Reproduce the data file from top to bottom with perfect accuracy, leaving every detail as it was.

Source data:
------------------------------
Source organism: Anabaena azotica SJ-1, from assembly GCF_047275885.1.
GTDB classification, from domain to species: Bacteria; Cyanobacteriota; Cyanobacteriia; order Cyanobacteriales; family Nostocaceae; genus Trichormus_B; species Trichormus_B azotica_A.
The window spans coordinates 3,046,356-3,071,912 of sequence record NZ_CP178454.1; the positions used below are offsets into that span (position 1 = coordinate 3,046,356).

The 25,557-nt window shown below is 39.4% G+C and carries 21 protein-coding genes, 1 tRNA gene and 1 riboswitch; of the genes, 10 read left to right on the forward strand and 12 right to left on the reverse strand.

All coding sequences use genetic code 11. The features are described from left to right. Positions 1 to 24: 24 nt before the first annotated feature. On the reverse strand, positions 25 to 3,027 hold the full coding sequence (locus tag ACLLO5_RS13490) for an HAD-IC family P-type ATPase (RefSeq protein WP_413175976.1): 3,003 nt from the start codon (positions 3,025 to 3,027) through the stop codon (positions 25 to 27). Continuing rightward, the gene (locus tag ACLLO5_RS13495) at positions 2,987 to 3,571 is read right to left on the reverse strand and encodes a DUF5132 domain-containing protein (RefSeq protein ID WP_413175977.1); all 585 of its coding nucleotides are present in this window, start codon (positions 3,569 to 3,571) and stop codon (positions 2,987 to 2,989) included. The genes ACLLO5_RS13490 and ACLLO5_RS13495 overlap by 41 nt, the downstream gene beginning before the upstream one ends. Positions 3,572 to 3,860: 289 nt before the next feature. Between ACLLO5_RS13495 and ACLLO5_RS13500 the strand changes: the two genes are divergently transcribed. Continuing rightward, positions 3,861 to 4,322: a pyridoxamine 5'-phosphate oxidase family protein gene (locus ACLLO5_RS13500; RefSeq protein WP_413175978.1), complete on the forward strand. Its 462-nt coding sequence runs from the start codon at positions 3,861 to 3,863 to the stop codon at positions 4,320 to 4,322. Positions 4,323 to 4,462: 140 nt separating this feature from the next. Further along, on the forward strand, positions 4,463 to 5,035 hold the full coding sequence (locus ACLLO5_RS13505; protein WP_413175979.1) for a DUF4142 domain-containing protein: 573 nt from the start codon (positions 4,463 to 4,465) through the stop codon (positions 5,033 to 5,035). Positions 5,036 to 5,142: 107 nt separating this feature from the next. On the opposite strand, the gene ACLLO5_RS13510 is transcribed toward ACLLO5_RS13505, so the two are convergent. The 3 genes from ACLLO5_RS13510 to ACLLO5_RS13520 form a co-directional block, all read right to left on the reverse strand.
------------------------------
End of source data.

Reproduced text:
Source organism: Anabaena azotica SJ-1, from assembly GCF_047275885.1.
GTDB classification, from domain to species: Bacteria; Cyanobacteriota; Cyanobacteriia; order Cyanobacteriales; family Nostocaceae; genus Trichormus_B; species Trichormus_B azotica_A.
The window spans coordinates 3,046,356-3,071,912 of sequence record NZ_CP178454.1; the positions used below are offsets into that span (position 1 = coordinate 3,046,356).

The 25,557-nt window shown below is 39.4% G+C and carries 21 protein-coding genes, 1 tRNA gene and 1 riboswitch; of the genes, 10 read left to right on the forward strand and 12 right to left on the reverse strand.

All coding sequences use genetic code 11. The features are described from left to right. Positions 1 to 24: 24 nt before the first annotated feature. On the reverse strand, positions 25 to 3,027 hold the full coding sequence (locus tag ACLLO5_RS13490) for an HAD-IC family P-type ATPase (RefSeq protein WP_413175976.1): 3,003 nt from the start codon (positions 3,025 to 3,027) through the stop codon (positions 25 to 27). Continuing rightward, the gene (locus tag ACLLO5_RS13495) at positions 2,987 to 3,571 is read right to left on the reverse strand and encodes a DUF5132 domain-containing protein (RefSeq protein ID WP_413175977.1); all 585 of its coding nucleotides are present in this window, start codon (positions 3,569 to 3,571) and stop codon (positions 2,987 to 2,989) included. The genes ACLLO5_RS13490 and ACLLO5_RS13495 overlap by 41 nt, the downstream gene beginning before the upstream one ends. Positions 3,572 to 3,860: 289 nt before the next feature. Between ACLLO5_RS13495 and ACLLO5_RS13500 the strand changes: the two genes are divergently transcribed. Continuing rightward, positions 3,861 to 4,322: a pyridoxamine 5'-phosphate oxidase family protein gene (locus ACLLO5_RS13500; RefSeq protein WP_413175978.1), complete on the forward strand. Its 462-nt coding sequence runs from the start codon at positions 3,861 to 3,863 to the stop codon at positions 4,320 to 4,322. Positions 4,323 to 4,462: 140 nt separating this feature from the next. Further along, on the forward strand, positions 4,463 to 5,035 hold the full coding sequence (locus ACLLO5_RS13505; protein WP_413175979.1) for a DUF4142 domain-containing protein: 573 nt from the start codon (positions 4,463 to 4,465) through the stop codon (positions 5,033 to 5,035). Positions 5,036 to 5,142: 107 nt separating this feature from the next. On the opposite strand, the gene ACLLO5_RS13510 is transcribed toward ACLLO5_RS13505, so the two are convergent. The 3 genes from ACLLO5_RS13510 to ACLLO5_RS13520 form a co-directional block, all read right to left on the reverse strand.